Goldfish (Kingo in Japanese) was a few of first fish species that were kept in ponds by humans. Goldfish are omnivorous and average 10 years to live. The sizes vary from a quarter of inch to a foot.  It has been bred in China for many centuries and has been very popular in aquariums (public or small versions in home) as well as in ponds.

One of the very popular goldfish. image credit:

Goldfish in a fish bowl called "Kingo-bachi"

Traditional Japanese gardens have a pond or two as a part of landscape and there you can expect to see colorful Koi carp, a close relative of those common goldfish. Nothing can stop passionate breeders to create even more unusual types of them beyond Koi.
Goldfish was first introduced to Japan in 1502 from China. The early versions of them are quite expensive that only be owned the wealthy class. At the end of Muromachi period (1392 – 1573) through Meiji period (1868-1912), progressive breeding has been done and we now hove more than 100 varieties. Although there are so many varieties have been obtained, they genetically are the same fish even they don’t look like to each other at all. And even though they are the same fish, their appearance is significantly different, especially the tails.


After being bred for centuries, now wide varieties of affordable ones are available for us. There are many small summer festivals throughout Japan in the summer and Kingo-sukui (goldfish scooping) is one of the main attractions for children to scoop goldfish in the water with a spoon made from the same material as ice cream corn or a thin paper. Yes, it melts in the water so you have to be extremely focused and quick. If you are lucky, you will be able to scoop one before the spoon rips.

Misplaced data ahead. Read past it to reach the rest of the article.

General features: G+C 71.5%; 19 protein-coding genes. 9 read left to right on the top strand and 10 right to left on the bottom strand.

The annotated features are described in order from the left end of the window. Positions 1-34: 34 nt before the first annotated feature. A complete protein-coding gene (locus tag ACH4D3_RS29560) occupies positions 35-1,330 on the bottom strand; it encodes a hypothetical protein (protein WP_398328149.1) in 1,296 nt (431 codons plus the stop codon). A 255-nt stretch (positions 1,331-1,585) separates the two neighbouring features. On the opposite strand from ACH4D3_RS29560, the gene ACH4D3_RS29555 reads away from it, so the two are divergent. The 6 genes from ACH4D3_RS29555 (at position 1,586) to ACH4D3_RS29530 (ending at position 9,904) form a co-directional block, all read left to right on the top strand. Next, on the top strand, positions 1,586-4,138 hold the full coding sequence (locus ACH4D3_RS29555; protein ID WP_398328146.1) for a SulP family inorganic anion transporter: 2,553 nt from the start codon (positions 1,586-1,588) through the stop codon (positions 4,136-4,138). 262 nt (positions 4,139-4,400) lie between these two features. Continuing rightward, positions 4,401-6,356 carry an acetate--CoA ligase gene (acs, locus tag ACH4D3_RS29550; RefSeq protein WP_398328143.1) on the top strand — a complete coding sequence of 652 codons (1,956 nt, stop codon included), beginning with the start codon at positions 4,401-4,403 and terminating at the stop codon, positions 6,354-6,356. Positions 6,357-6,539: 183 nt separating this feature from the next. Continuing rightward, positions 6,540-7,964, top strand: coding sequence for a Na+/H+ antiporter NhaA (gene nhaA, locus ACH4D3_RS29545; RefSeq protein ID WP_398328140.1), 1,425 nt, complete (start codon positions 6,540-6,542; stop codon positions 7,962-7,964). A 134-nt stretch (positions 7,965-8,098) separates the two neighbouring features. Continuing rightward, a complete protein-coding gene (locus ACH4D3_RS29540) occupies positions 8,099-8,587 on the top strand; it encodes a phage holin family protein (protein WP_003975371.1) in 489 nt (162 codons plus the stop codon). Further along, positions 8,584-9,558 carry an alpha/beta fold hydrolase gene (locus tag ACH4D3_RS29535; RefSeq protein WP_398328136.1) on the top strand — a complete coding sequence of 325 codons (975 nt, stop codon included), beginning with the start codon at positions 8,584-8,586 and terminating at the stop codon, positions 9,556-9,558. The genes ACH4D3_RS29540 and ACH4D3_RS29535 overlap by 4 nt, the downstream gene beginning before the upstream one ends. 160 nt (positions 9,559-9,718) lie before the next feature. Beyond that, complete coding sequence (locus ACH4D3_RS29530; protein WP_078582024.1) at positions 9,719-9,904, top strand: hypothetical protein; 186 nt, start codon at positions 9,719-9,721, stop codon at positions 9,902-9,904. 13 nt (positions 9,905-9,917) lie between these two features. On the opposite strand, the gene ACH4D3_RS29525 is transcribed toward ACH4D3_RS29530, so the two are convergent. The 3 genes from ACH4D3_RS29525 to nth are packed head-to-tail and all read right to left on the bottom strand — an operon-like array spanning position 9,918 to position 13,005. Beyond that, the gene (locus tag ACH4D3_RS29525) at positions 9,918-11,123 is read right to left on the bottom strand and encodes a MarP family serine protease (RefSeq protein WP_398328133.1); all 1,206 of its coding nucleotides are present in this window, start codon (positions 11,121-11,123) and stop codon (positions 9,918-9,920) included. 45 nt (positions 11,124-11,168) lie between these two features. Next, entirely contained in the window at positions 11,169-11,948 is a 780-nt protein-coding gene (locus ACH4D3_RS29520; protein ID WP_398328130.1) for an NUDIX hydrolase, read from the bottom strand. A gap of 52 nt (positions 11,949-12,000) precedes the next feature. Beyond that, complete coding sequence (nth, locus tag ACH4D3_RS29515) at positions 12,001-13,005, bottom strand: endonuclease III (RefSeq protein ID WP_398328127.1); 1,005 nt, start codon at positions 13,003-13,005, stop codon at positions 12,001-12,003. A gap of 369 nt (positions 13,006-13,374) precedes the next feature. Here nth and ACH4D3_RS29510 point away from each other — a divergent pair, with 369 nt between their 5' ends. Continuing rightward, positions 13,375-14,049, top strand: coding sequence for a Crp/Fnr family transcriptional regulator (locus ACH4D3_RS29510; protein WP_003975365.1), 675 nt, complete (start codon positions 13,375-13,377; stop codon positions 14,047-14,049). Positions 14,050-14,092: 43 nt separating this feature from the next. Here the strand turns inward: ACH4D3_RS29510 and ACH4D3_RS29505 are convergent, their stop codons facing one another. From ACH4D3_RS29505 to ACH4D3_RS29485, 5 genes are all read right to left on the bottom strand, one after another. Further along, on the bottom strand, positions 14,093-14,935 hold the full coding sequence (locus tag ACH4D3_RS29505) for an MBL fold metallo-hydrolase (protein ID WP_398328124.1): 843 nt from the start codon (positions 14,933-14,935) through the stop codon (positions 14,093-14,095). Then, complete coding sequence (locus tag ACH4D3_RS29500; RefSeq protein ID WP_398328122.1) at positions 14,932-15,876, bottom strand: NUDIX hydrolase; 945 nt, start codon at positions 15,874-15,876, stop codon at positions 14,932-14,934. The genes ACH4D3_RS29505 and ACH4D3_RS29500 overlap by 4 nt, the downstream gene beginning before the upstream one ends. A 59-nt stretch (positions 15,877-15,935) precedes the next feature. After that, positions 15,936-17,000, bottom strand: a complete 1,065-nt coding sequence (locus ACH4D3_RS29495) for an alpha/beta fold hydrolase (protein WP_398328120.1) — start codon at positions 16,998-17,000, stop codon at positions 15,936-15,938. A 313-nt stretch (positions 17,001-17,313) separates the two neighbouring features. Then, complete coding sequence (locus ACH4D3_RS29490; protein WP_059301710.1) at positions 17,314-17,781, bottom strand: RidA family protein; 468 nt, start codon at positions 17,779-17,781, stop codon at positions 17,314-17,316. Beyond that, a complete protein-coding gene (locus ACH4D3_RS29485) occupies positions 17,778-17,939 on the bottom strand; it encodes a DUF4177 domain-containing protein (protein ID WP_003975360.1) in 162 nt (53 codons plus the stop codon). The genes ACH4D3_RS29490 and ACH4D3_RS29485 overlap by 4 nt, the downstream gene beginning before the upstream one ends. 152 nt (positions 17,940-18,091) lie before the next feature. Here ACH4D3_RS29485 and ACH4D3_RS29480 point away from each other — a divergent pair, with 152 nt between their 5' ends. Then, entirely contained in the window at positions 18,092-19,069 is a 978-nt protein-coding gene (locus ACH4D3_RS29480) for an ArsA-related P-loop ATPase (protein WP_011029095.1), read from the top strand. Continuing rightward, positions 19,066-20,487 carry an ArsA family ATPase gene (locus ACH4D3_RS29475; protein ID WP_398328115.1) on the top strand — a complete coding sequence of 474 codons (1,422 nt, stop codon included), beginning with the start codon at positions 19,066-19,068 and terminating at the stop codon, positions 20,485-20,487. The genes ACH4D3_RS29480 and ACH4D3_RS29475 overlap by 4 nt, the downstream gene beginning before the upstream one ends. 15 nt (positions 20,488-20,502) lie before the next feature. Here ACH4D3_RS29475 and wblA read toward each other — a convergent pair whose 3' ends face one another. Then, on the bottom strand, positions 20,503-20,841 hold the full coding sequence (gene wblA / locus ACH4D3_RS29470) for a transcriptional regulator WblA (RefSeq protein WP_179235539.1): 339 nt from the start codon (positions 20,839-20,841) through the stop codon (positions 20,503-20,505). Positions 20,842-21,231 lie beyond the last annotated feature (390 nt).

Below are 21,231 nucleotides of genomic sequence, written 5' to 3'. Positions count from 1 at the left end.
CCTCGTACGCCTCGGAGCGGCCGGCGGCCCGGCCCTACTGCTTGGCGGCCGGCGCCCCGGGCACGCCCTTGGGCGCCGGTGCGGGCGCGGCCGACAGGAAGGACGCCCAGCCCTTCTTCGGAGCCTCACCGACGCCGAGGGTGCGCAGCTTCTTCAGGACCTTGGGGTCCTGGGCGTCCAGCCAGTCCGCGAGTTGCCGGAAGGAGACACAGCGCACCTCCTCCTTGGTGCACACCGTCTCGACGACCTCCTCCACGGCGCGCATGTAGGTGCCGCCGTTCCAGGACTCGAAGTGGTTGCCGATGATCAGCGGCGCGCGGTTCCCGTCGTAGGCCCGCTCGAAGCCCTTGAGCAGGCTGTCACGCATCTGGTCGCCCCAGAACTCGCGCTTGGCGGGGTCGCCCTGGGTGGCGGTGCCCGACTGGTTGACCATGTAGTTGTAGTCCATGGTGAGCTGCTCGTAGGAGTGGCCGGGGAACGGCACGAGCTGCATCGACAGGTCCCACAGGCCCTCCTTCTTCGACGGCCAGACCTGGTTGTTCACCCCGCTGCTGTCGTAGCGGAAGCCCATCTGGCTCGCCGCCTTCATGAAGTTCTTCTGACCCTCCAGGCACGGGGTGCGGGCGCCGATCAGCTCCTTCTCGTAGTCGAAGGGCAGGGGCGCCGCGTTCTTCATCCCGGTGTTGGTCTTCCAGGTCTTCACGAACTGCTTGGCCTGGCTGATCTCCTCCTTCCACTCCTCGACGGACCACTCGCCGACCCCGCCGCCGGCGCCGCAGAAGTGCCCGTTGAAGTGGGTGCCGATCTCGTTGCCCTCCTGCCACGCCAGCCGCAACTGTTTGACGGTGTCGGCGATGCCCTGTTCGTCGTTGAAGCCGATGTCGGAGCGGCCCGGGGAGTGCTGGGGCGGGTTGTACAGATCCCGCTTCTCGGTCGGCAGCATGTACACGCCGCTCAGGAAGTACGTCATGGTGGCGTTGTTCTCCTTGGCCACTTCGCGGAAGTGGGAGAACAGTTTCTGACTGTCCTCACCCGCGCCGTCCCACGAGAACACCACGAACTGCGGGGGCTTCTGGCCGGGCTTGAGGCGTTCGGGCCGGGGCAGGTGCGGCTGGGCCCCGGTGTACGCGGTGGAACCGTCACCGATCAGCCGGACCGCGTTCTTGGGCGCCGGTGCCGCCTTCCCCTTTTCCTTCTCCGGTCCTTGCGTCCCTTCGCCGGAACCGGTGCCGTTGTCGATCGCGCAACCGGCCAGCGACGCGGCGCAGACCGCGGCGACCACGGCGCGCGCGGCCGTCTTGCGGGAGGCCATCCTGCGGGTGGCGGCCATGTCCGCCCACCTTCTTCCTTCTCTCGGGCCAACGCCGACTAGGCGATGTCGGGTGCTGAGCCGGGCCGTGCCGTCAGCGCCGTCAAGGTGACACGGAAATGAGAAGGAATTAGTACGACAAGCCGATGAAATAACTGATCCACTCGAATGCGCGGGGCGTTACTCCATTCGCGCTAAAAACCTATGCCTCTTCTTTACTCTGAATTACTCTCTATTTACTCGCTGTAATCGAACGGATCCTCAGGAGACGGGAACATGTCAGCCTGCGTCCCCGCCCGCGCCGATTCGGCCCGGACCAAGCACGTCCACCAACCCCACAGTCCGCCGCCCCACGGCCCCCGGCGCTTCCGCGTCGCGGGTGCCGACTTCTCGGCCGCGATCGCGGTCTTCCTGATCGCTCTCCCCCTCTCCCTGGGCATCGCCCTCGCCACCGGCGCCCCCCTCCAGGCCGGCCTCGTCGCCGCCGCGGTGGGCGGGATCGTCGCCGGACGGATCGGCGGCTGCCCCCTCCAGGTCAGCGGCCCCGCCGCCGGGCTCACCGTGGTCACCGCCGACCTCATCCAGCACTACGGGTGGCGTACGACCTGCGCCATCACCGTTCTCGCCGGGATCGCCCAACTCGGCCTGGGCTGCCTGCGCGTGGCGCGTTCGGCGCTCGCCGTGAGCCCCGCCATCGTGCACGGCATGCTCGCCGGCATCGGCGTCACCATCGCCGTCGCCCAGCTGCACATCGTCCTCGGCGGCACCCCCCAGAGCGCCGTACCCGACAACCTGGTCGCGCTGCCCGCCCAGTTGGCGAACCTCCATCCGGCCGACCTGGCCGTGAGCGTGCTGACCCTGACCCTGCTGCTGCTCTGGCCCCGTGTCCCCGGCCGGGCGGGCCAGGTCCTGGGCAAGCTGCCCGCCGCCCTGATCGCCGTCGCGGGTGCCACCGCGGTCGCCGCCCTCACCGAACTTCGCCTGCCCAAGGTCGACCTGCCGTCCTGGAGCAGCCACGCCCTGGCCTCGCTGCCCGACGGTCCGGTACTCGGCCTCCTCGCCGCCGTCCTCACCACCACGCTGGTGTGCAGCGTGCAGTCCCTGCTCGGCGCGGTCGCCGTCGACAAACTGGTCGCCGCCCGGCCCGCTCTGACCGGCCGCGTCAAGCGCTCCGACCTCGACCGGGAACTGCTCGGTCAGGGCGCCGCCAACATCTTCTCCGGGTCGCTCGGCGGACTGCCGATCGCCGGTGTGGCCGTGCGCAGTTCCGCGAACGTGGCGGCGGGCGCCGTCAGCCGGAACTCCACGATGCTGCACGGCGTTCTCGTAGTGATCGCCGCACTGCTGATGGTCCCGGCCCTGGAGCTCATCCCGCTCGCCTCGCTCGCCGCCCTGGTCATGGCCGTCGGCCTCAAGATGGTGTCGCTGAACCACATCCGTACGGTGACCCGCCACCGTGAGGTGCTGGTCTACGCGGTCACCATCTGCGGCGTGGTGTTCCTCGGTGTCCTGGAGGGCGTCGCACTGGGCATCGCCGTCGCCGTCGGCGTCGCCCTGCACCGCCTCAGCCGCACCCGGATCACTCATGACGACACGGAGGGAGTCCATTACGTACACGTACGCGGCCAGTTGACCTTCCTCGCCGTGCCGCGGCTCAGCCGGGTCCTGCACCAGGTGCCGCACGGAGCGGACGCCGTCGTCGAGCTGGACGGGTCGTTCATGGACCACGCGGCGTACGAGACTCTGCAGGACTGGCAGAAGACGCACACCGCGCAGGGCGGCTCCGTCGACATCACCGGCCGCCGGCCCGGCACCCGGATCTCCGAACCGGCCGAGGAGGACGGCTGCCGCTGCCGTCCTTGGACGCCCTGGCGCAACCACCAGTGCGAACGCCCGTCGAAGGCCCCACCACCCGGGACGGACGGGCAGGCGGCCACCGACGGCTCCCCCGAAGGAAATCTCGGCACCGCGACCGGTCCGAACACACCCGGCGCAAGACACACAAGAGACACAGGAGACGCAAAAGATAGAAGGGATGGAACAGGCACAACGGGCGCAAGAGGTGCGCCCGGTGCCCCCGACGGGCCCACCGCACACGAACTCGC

We have utilized goldfish in many parts of our lives from fabrics to dishes.

Very popular to use for Youkata (summer cotton kimono) fabric. Goldfish symbolizes summer in Japan because of Kingo-sukui (goldfish scooping) in summer.

Goldfish in a large flower pot. This type of design was originated in China.

One of the most popular ways to use goldfish design is in papers. Showing are postcards made from Washi (Japanese paper).

Necklace made from natural stones. Made by a local artist in Fukushima. I purchased this when I went to a museum near a coast line in Japan a few years back.

You might be interested in stitching goldfish by now.         Studio Aika can offer you a Sashiko Sampler in goldfish design. The sample here is what I stitched in 2 colors.

SC-0039   Goldfish Sashiko Sampler

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